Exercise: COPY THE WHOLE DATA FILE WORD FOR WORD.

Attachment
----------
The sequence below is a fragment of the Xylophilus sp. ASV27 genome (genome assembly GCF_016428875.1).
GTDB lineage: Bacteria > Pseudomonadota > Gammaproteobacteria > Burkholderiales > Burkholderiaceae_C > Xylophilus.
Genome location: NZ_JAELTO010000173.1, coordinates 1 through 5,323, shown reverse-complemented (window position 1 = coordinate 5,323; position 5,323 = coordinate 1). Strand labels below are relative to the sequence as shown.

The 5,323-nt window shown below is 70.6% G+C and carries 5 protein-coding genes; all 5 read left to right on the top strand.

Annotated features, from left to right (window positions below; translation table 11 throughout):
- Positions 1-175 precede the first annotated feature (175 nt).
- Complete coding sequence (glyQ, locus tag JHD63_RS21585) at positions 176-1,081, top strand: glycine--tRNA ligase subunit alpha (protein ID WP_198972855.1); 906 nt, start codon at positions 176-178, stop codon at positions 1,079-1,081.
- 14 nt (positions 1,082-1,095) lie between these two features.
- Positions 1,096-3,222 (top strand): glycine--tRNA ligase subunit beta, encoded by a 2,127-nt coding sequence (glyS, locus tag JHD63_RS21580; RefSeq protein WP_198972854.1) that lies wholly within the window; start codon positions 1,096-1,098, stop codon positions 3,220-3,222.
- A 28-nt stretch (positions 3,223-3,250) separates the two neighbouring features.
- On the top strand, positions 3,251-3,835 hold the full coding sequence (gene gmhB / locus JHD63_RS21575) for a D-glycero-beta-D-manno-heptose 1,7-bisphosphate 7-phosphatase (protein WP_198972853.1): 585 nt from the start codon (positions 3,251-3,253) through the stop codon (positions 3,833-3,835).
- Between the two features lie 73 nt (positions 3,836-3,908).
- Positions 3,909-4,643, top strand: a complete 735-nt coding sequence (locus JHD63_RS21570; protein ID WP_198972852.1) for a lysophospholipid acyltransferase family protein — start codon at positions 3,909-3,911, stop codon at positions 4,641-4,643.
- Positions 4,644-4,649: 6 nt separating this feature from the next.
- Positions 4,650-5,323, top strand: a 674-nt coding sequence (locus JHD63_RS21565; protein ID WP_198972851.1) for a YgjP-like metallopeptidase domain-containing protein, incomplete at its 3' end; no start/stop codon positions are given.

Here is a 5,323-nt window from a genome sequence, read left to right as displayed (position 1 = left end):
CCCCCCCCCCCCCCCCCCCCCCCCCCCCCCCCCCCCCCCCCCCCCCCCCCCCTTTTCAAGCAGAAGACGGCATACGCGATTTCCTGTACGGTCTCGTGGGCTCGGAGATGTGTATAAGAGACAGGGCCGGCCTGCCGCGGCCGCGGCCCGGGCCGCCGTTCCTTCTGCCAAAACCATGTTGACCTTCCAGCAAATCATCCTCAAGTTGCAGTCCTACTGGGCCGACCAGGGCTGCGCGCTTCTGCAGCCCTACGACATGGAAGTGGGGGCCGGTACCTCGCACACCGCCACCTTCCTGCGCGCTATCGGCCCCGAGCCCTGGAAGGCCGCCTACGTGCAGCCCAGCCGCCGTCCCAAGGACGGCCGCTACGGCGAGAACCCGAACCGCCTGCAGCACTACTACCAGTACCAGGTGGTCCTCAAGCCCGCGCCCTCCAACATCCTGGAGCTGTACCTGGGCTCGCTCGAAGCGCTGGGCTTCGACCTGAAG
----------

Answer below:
The sequence below is a fragment of the Xylophilus sp. ASV27 genome (genome assembly GCF_016428875.1).
GTDB lineage: Bacteria > Pseudomonadota > Gammaproteobacteria > Burkholderiales > Burkholderiaceae_C > Xylophilus.
Genome location: NZ_JAELTO010000173.1, coordinates 1 through 5,323, shown reverse-complemented (window position 1 = coordinate 5,323; position 5,323 = coordinate 1). Strand labels below are relative to the sequence as shown.

The 5,323-nt window shown below is 70.6% G+C and carries 5 protein-coding genes; all 5 read left to right on the top strand.

Annotated features, from left to right (window positions below; translation table 11 throughout):
- Positions 1-175 precede the first annotated feature (175 nt).
- Complete coding sequence (glyQ, locus tag JHD63_RS21585) at positions 176-1,081, top strand: glycine--tRNA ligase subunit alpha (protein ID WP_198972855.1); 906 nt, start codon at positions 176-178, stop codon at positions 1,079-1,081.
- 14 nt (positions 1,082-1,095) lie between these two features.
- Positions 1,096-3,222 (top strand): glycine--tRNA ligase subunit beta, encoded by a 2,127-nt coding sequence (glyS, locus tag JHD63_RS21580; RefSeq protein WP_198972854.1) that lies wholly within the window; start codon positions 1,096-1,098, stop codon positions 3,220-3,222.
- A 28-nt stretch (positions 3,223-3,250) separates the two neighbouring features.
- On the top strand, positions 3,251-3,835 hold the full coding sequence (gene gmhB / locus JHD63_RS21575) for a D-glycero-beta-D-manno-heptose 1,7-bisphosphate 7-phosphatase (protein WP_198972853.1): 585 nt from the start codon (positions 3,251-3,253) through the stop codon (positions 3,833-3,835).
- Between the two features lie 73 nt (positions 3,836-3,908).
- Positions 3,909-4,643, top strand: a complete 735-nt coding sequence (locus JHD63_RS21570; protein ID WP_198972852.1) for a lysophospholipid acyltransferase family protein — start codon at positions 3,909-3,911, stop codon at positions 4,641-4,643.
- Positions 4,644-4,649: 6 nt separating this feature from the next.
- Positions 4,650-5,323, top strand: a 674-nt coding sequence (locus JHD63_RS21565; protein ID WP_198972851.1) for a YgjP-like metallopeptidase domain-containing protein, incomplete at its 3' end; no start/stop codon positions are given.

Here is a 5,323-nt window from a genome sequence, read left to right as displayed (position 1 = left end):
CCCCCCCCCCCCCCCCCCCCCCCCCCCCCCCCCCCCCCCCCCCCCCCCCCCCTTTTCAAGCAGAAGACGGCATACGCGATTTCCTGTACGGTCTCGTGGGCTCGGAGATGTGTATAAGAGACAGGGCCGGCCTGCCGCGGCCGCGGCCCGGGCCGCCGTTCCTTCTGCCAAAACCATGTTGACCTTCCAGCAAATCATCCTCAAGTTGCAGTCCTACTGGGCCGACCAGGGCTGCGCGCTTCTGCAGCCCTACGACATGGAAGTGGGGGCCGGTACCTCGCACACCGCCACCTTCCTGCGCGCTATCGGCCCCGAGCCCTGGAAGGCCGCCTACGTGCAGCCCAGCCGCCGTCCCAAGGACGGCCGCTACGGCGAGAACCCGAACCGCCTGCAGCACTACTACCAGTACCAGGTGGTCCTCAAGCCCGCGCCCTCCAACATCCTGGAGCTGTACCTGGGCTCGCTCGAAGCGCTGGGCTTCGACCTGAAG